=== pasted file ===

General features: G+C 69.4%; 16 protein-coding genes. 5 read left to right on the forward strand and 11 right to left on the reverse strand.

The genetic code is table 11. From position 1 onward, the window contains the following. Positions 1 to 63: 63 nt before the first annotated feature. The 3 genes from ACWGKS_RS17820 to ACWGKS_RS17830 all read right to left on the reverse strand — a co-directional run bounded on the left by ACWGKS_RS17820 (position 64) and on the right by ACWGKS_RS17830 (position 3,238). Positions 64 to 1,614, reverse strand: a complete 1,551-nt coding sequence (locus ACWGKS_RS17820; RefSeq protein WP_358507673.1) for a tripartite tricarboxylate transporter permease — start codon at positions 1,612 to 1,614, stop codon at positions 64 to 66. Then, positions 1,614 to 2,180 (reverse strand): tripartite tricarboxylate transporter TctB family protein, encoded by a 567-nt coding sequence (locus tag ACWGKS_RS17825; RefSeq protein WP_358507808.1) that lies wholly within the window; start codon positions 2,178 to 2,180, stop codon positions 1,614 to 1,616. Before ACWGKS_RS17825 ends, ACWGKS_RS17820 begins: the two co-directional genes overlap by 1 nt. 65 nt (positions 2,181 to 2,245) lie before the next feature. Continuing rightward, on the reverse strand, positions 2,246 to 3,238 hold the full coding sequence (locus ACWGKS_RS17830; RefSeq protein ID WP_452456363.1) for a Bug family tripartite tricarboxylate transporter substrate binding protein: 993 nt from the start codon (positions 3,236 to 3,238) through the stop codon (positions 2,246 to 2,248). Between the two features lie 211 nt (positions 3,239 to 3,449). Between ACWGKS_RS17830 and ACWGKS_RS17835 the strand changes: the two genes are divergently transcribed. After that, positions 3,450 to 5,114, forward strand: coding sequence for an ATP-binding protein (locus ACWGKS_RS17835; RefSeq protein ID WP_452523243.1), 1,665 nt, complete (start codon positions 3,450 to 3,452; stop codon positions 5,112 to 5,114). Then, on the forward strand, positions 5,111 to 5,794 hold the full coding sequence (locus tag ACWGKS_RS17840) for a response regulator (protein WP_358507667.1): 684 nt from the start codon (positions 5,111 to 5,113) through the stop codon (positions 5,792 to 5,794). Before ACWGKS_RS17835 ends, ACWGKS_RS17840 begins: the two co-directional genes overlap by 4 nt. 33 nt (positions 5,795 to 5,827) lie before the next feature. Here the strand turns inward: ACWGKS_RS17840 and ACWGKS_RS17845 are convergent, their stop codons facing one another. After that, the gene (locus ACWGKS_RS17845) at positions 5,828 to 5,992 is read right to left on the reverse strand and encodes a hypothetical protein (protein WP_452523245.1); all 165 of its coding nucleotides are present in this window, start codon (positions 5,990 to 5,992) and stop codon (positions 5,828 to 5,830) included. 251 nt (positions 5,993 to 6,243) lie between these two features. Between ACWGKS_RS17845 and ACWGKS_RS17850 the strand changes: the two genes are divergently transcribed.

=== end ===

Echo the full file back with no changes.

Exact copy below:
General features: G+C 69.4%; 16 protein-coding genes. 5 read left to right on the forward strand and 11 right to left on the reverse strand.

The genetic code is table 11. From position 1 onward, the window contains the following. Positions 1 to 63: 63 nt before the first annotated feature. The 3 genes from ACWGKS_RS17820 to ACWGKS_RS17830 all read right to left on the reverse strand — a co-directional run bounded on the left by ACWGKS_RS17820 (position 64) and on the right by ACWGKS_RS17830 (position 3,238). Positions 64 to 1,614, reverse strand: a complete 1,551-nt coding sequence (locus ACWGKS_RS17820; RefSeq protein WP_358507673.1) for a tripartite tricarboxylate transporter permease — start codon at positions 1,612 to 1,614, stop codon at positions 64 to 66. Then, positions 1,614 to 2,180 (reverse strand): tripartite tricarboxylate transporter TctB family protein, encoded by a 567-nt coding sequence (locus tag ACWGKS_RS17825; RefSeq protein WP_358507808.1) that lies wholly within the window; start codon positions 2,178 to 2,180, stop codon positions 1,614 to 1,616. Before ACWGKS_RS17825 ends, ACWGKS_RS17820 begins: the two co-directional genes overlap by 1 nt. 65 nt (positions 2,181 to 2,245) lie before the next feature. Continuing rightward, on the reverse strand, positions 2,246 to 3,238 hold the full coding sequence (locus ACWGKS_RS17830; RefSeq protein ID WP_452456363.1) for a Bug family tripartite tricarboxylate transporter substrate binding protein: 993 nt from the start codon (positions 3,236 to 3,238) through the stop codon (positions 2,246 to 2,248). Between the two features lie 211 nt (positions 3,239 to 3,449). Between ACWGKS_RS17830 and ACWGKS_RS17835 the strand changes: the two genes are divergently transcribed. After that, positions 3,450 to 5,114, forward strand: coding sequence for an ATP-binding protein (locus ACWGKS_RS17835; RefSeq protein ID WP_452523243.1), 1,665 nt, complete (start codon positions 3,450 to 3,452; stop codon positions 5,112 to 5,114). Then, on the forward strand, positions 5,111 to 5,794 hold the full coding sequence (locus tag ACWGKS_RS17840) for a response regulator (protein WP_358507667.1): 684 nt from the start codon (positions 5,111 to 5,113) through the stop codon (positions 5,792 to 5,794). Before ACWGKS_RS17835 ends, ACWGKS_RS17840 begins: the two co-directional genes overlap by 4 nt. 33 nt (positions 5,795 to 5,827) lie before the next feature. Here the strand turns inward: ACWGKS_RS17840 and ACWGKS_RS17845 are convergent, their stop codons facing one another. After that, the gene (locus ACWGKS_RS17845) at positions 5,828 to 5,992 is read right to left on the reverse strand and encodes a hypothetical protein (protein WP_452523245.1); all 165 of its coding nucleotides are present in this window, start codon (positions 5,990 to 5,992) and stop codon (positions 5,828 to 5,830) included. 251 nt (positions 5,993 to 6,243) lie between these two features. Between ACWGKS_RS17845 and ACWGKS_RS17850 the strand changes: the two genes are divergently transcribed.